Easiest way to repair your vintage jewelry? Do it yourself

By JERRY SAMPSON

Personal Effects

Question: Hi Jerry, I know that I’m late to the game but I’m really into vintage and costume jewelry. It doesn’t have to be too old but I like the colored stones. The bigger the better. I dress up with them to go out for the night, to church and even just messing around town.

The reason that I’m emailing you is that I have a question about missing stones. Do missing stones have an effect on the value and how can I go about repairing them? Who does that kind of work here in Danville? Can I just wear them anyway? Thank you for taking the time to answer my questions.

Answer: You are never too late to join the group in the world of collecting. This is a question that I get asked many times. There are a couple of ways to go about it. 

If the piece is rare, in form or color, or by a well known and collectible maker, a small missing stone won’t go against it too much. Some, but not a lot. 

Now, if the piece is more common or if the stone is one that is easily seen, then the

negative effect on its value will be stronger. Bear in mind that this is in reference to missing stones.

If a piece is broken, then that’s a different story regardless of who made it. The highest value is for those pieces that are in perfect or near perfect condition.

Repair has always been tricky. I’m afraid that unless you reach out to other collectors, you simply won’t get things repaired. Back when the earth was cooling and I worked at Graves Jewelers on Main Street in Harrodsburg, Lucille Graves kept a small box of various loose costume stones in order to repair pieces that customers brought in. That today is unheard of. You could become your own repair person. I’ve done it more times than I can think and you can too.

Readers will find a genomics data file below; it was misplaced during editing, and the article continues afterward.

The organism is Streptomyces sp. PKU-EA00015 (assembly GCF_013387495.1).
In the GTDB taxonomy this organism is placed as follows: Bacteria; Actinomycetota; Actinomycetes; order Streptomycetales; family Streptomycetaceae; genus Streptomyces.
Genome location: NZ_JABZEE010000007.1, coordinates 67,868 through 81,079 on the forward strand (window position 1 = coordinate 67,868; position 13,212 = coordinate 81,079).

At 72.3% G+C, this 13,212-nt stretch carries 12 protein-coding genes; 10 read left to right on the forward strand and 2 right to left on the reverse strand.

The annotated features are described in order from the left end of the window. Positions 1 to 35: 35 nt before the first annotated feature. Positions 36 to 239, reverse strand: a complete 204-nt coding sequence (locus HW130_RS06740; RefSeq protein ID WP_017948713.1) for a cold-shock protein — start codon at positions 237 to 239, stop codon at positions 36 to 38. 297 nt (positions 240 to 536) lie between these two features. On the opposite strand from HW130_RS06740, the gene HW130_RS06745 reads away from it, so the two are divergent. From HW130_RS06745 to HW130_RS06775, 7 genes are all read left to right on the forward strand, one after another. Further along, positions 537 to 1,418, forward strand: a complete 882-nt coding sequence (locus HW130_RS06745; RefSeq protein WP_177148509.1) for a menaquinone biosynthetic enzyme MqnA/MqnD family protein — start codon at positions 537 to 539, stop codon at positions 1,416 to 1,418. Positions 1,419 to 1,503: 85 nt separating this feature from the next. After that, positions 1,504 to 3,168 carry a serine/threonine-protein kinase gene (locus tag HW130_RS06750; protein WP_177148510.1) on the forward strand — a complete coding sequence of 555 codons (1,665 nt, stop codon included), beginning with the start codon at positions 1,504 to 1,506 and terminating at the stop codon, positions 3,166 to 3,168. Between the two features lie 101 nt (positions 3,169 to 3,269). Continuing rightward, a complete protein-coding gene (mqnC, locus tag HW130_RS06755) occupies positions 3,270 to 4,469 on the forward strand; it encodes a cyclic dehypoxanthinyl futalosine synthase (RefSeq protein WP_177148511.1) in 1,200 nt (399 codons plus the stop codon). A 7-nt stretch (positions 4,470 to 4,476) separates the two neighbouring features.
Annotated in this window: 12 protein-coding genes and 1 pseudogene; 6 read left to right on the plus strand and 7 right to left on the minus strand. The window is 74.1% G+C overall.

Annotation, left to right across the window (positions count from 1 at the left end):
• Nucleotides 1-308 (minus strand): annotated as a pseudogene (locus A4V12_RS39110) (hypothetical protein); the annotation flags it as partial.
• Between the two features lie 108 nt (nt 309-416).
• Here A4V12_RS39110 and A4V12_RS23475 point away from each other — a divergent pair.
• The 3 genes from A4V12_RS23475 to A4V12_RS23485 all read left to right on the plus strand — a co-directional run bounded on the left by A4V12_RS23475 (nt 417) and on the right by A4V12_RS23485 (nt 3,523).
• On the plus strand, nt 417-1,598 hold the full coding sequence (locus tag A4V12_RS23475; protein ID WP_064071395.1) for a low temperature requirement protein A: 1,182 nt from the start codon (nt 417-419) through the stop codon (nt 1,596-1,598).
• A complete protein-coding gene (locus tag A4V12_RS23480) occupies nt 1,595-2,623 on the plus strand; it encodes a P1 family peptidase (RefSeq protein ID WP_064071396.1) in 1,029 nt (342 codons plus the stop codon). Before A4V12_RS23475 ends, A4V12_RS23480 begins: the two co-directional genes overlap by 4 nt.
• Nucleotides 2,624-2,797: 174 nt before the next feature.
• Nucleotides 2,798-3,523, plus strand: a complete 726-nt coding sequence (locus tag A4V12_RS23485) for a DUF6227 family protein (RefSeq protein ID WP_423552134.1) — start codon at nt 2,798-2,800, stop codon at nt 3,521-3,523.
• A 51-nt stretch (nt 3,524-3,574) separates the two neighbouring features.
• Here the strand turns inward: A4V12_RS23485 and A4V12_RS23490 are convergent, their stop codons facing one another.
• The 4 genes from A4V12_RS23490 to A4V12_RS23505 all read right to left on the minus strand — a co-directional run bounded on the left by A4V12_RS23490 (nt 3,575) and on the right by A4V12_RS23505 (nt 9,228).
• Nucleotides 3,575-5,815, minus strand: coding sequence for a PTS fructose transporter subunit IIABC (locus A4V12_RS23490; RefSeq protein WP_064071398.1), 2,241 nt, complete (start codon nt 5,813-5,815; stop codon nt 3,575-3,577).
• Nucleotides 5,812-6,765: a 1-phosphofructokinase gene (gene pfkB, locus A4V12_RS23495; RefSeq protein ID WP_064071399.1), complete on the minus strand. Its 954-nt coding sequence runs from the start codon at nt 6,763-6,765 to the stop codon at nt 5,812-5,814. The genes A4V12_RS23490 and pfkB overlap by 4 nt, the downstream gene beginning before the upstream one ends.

I know many serious collectors who pick up damaged pieces cheap, only to take them apart for the stones. If you think that you’ll be doing this on a regular basis, I’d go to a hobby shop and pick up an inexpensive bead box to keep things in order. Also, while you’re there, pick up some rubber cement.

Rubber cement is the go-to glue for jewelry repairs. It dries clear and firm, but not super hard like other “instant” contact glues. Keep this in mind — the color of a stone varies by maker, time period, method of manufacture and the country that it came from. In other words, it can and will be difficult at times to make a perfect match. That’s why you need a stock to choose and work from. Be careful. If you have numerous stones falling out, it might mean that the glue is weakening and it will only get worse with time. Pieces like those you don’t want to wear.

So, go to the Goodwill or some yard sales and try to buy cheap, damaged pieces. Wear and enjoy your collection. Do basic repairs, if need be. Only a nasty person will point out

a missing stone in your vintage bracelet. Thanks for a great question.